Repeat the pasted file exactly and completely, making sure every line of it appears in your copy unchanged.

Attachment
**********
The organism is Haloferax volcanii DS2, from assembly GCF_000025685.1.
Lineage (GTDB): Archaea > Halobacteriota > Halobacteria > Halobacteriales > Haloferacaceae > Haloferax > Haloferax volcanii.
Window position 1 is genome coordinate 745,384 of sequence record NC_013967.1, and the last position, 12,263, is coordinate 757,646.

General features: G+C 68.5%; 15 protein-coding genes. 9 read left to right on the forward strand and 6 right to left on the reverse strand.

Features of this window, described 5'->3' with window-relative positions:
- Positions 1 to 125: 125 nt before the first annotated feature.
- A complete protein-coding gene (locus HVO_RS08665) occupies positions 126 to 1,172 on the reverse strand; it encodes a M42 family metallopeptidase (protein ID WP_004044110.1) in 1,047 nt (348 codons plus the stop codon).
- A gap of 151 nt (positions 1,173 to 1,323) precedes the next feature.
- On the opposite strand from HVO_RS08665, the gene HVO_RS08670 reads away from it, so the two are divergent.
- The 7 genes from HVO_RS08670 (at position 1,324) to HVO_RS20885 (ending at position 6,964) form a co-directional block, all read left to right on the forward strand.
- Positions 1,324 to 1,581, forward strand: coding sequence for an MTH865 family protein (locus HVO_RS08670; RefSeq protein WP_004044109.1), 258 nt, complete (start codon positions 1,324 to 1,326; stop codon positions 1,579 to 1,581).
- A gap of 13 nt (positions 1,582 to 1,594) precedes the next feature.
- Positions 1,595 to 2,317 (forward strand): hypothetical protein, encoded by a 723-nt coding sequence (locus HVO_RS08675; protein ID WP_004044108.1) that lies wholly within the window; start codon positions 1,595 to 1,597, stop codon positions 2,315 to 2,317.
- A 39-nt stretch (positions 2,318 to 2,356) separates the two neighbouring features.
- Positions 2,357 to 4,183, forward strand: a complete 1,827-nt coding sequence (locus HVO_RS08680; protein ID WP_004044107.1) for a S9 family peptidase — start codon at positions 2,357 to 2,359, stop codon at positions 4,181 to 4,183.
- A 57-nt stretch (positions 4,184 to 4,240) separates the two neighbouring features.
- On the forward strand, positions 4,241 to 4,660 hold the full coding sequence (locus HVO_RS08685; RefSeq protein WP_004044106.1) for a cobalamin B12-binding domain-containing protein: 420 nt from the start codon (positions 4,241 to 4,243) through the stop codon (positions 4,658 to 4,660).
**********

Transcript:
The organism is Haloferax volcanii DS2, from assembly GCF_000025685.1.
Lineage (GTDB): Archaea > Halobacteriota > Halobacteria > Halobacteriales > Haloferacaceae > Haloferax > Haloferax volcanii.
Window position 1 is genome coordinate 745,384 of sequence record NC_013967.1, and the last position, 12,263, is coordinate 757,646.

General features: G+C 68.5%; 15 protein-coding genes. 9 read left to right on the forward strand and 6 right to left on the reverse strand.

Features of this window, described 5'->3' with window-relative positions:
- Positions 1 to 125: 125 nt before the first annotated feature.
- A complete protein-coding gene (locus HVO_RS08665) occupies positions 126 to 1,172 on the reverse strand; it encodes a M42 family metallopeptidase (protein ID WP_004044110.1) in 1,047 nt (348 codons plus the stop codon).
- A gap of 151 nt (positions 1,173 to 1,323) precedes the next feature.
- On the opposite strand from HVO_RS08665, the gene HVO_RS08670 reads away from it, so the two are divergent.
- The 7 genes from HVO_RS08670 (at position 1,324) to HVO_RS20885 (ending at position 6,964) form a co-directional block, all read left to right on the forward strand.
- Positions 1,324 to 1,581, forward strand: coding sequence for an MTH865 family protein (locus HVO_RS08670; RefSeq protein WP_004044109.1), 258 nt, complete (start codon positions 1,324 to 1,326; stop codon positions 1,579 to 1,581).
- A gap of 13 nt (positions 1,582 to 1,594) precedes the next feature.
- Positions 1,595 to 2,317 (forward strand): hypothetical protein, encoded by a 723-nt coding sequence (locus HVO_RS08675; protein ID WP_004044108.1) that lies wholly within the window; start codon positions 1,595 to 1,597, stop codon positions 2,315 to 2,317.
- A 39-nt stretch (positions 2,318 to 2,356) separates the two neighbouring features.
- Positions 2,357 to 4,183, forward strand: a complete 1,827-nt coding sequence (locus HVO_RS08680; protein ID WP_004044107.1) for a S9 family peptidase — start codon at positions 2,357 to 2,359, stop codon at positions 4,181 to 4,183.
- A 57-nt stretch (positions 4,184 to 4,240) separates the two neighbouring features.
- On the forward strand, positions 4,241 to 4,660 hold the full coding sequence (locus HVO_RS08685; RefSeq protein WP_004044106.1) for a cobalamin B12-binding domain-containing protein: 420 nt from the start codon (positions 4,241 to 4,243) through the stop codon (positions 4,658 to 4,660).